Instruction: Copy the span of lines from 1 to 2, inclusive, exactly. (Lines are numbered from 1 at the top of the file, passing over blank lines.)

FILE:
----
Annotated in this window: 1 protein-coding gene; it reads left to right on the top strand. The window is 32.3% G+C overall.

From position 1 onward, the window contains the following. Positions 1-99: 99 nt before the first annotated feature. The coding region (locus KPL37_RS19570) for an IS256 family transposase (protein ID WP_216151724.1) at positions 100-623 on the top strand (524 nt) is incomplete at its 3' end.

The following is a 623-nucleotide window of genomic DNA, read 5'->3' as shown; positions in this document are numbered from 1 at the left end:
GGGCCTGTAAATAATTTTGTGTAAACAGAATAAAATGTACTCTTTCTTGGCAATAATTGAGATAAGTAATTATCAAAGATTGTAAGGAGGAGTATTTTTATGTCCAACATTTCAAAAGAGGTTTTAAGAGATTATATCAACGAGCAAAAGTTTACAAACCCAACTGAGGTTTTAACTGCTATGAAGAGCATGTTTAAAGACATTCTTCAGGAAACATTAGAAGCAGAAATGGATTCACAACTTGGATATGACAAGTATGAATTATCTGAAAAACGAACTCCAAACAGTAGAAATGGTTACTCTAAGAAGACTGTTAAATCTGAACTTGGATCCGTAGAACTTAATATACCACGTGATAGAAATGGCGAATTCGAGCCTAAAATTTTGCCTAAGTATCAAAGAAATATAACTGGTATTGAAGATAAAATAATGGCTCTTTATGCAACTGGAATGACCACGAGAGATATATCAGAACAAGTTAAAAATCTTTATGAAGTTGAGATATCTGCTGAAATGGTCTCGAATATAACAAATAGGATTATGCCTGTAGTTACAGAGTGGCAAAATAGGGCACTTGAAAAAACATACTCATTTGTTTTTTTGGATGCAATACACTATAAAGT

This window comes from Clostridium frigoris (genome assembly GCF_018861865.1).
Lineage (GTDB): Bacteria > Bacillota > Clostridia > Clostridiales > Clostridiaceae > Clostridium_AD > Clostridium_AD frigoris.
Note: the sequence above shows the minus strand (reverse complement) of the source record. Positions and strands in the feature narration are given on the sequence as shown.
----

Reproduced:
Annotated in this window: 1 protein-coding gene; it reads left to right on the top strand. The window is 32.3% G+C overall.

From position 1 onward, the window contains the following. Positions 1-99: 99 nt before the first annotated feature. The coding region (locus KPL37_RS19570) for an IS256 family transposase (protein ID WP_216151724.1) at positions 100-623 on the top strand (524 nt) is incomplete at its 3' end.